Visual Effects

I used simple color keying to put this Brownie Target Six-20 camera on the surface of Mars. A bit quick, but realistic from far away, no?

If you saw Tron: Legacy, you were probably blown away, or at least impressed, by the visual effects. If not, then you were probably not looking at the visual effects, but were instead hoping to see a movie with a good story, in which case you missed the point (see the old 1982 film and you’ll understand why it’s not about the story: it never was.) It’s not that the plot and dialog were bad, necessarily, but they weren’t the focus. I saw Tron: Legacy a few days ago… and then again a few days later. I loved it both times, but I find that it has a creepy ability, sort of like Avatar, to suck you into the world of your imagination. After seeing such a brilliant and exciting movie real life seems sort of dull, especially when you’re about to start classes after a two week long winter vacation. When I saw Tron: Legacy, referred to as Tron hereafter because it’s annoying to keep typing Tron: Legacy, I was in the process of watching the original Star Trek series on DVD. Again, one could argue that the point of the original series of Star Trek is not the plot or dialog, but that’s another blog post for another time. What I find interesting in this comparison is the visual effects and our perception of them. Namely: how does our perception of visual effects change as they improve?

If you’ve ever seen the original Star Trek episodes, you know how horribly the effects were. At times you can see the fishing line used to manipulate the plastic model ship, the aliens don’t look at all realistic, and the most futuristic idea of a computer that they could come up with at the time was a box with LED’s and toggle switches that looks about as primitive as the Heathkit EC-1. But at the time, the show stimulated the imaginations of all sorts of people, and inspired at least five subsequent TV series and a number of motion pictures that had significantly larger budgets and better special effects than the original series, the most recent of which was the Star Trek movie that even attracted non-Trekkies (I’m proud to say that I was a Trekkie before it was popular, he says, thumbing his nose.) We’ve come a long way in visual effects since then, and we can now make all sorts of things happen on a movie screen that could never happen in real life. But what will those effects look like in another fifty years? Will my kids see Tron: Legacy and say to me, “Woah, look! You can see the compositing!”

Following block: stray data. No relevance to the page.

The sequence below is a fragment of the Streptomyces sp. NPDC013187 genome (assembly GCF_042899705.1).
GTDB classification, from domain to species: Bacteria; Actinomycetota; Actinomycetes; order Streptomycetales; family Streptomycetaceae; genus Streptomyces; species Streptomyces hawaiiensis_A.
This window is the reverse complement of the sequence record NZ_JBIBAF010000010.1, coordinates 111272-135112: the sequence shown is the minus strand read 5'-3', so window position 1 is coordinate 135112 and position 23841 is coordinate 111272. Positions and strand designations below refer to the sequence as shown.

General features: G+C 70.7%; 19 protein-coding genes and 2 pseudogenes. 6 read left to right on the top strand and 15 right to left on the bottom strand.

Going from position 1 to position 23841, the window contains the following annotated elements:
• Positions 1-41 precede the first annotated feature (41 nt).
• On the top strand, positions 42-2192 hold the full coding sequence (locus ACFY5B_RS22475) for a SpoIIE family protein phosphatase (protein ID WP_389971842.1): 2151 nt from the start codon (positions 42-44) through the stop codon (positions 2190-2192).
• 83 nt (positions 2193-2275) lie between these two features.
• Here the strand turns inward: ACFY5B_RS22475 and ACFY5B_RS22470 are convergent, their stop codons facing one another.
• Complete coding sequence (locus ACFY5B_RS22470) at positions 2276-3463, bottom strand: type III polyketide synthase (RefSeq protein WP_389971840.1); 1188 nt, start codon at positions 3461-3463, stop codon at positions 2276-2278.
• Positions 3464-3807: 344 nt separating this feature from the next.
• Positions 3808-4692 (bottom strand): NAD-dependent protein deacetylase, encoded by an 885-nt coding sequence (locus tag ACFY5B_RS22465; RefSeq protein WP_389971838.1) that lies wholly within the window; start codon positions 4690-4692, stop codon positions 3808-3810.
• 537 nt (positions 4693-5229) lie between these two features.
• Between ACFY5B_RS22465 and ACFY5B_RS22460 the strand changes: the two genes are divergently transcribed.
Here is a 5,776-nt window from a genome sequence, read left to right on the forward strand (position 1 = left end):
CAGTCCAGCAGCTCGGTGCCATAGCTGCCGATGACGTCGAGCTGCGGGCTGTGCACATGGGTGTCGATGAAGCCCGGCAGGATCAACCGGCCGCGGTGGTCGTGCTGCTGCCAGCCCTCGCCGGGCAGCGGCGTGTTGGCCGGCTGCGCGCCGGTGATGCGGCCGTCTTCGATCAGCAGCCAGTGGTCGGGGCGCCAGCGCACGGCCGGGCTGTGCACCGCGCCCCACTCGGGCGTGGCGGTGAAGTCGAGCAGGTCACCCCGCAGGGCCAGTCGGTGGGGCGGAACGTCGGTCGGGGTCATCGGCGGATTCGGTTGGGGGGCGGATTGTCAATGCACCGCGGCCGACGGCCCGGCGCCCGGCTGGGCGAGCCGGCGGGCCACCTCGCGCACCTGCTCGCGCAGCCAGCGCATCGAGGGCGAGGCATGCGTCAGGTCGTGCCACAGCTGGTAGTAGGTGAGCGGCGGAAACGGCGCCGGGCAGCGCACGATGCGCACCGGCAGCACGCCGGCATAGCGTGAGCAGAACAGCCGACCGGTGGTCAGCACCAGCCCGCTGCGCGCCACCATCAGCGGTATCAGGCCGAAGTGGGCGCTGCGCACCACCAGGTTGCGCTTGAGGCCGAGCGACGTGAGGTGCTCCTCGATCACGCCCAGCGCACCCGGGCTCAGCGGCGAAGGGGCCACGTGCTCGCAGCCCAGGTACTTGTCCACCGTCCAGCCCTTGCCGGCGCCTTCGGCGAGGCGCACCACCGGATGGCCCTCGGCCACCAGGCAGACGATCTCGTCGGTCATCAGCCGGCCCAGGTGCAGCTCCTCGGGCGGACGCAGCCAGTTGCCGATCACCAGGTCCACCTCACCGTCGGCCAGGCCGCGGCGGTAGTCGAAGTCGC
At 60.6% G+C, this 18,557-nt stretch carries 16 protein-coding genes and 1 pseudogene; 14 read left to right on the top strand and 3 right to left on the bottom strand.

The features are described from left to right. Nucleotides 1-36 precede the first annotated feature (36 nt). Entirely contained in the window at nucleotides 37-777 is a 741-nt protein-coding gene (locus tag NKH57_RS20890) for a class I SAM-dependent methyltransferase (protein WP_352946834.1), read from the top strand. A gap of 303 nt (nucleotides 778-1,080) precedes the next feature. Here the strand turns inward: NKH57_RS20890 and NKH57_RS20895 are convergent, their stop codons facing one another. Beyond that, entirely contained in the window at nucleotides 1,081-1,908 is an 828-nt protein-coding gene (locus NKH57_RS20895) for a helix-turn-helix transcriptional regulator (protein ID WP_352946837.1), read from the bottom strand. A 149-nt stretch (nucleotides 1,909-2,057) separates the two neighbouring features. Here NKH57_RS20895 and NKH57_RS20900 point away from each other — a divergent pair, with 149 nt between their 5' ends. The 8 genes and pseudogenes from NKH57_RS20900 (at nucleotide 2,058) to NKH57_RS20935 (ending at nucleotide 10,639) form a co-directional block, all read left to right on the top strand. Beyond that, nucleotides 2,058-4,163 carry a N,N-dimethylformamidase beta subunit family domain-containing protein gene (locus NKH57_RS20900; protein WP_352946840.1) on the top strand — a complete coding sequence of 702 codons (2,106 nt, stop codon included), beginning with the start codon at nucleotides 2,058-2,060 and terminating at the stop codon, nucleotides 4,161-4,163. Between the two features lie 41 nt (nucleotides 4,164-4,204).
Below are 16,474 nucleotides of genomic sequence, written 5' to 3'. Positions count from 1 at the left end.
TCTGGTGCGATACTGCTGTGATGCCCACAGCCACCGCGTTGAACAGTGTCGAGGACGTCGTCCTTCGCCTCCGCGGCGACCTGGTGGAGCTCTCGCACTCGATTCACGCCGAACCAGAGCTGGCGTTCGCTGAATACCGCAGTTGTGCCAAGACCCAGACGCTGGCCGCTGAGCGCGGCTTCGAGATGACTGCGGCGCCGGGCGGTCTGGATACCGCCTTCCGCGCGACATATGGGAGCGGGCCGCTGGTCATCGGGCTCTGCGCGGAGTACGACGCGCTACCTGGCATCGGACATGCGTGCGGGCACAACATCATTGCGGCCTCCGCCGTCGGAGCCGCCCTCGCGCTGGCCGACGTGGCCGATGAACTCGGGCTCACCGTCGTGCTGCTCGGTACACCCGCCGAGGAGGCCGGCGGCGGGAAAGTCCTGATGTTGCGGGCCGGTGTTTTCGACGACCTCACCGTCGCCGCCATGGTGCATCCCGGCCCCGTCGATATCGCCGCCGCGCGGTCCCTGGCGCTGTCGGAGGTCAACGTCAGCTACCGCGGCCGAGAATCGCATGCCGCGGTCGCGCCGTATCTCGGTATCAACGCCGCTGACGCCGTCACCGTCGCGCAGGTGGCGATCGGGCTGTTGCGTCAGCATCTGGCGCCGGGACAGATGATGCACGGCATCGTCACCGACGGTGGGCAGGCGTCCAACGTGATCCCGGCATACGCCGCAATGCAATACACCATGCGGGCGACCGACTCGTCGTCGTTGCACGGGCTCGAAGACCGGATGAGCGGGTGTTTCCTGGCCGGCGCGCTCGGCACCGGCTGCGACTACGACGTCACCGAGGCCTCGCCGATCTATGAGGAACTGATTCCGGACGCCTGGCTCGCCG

I doubt it, because you really can’t see the compositing! In the scene where Sam Flynn is standing on the Encom tower, it actually looks like he’s standing on the Encom tower and, unlike in the original Tron, you can’t see the edges of the mask or the difference in lighting with an untrained eye (I doubt that you can see the edges of the mask even with a trained eye.) So have we reached a plateau? Have our visual effects become so realistic that film will have to take on another frontier to captivate our imaginations? I think that might be the case.

So what is the next frontier of film? Is it 3D? Is it holography? The purpose of this post is less to suggest where the film industry is going, and more to ask the question. It seems to me that the visual effects we have are already about as realistic as they can get, and the only progress to be made is making them easier to use (e.g. more simple color keying, etc) and more visually appealing (i.e. better color correction.) Maybe there is another sort of visual effect that is much harder to do, but even if there is, won’t we eventually have to explore a new field of visual enhancement?

I’d love to hear what you think about the subject in the comments.

The above image contains an image from NASA, which was found using a Google Image Search for images with a Reuse with Modification License. It was found here:


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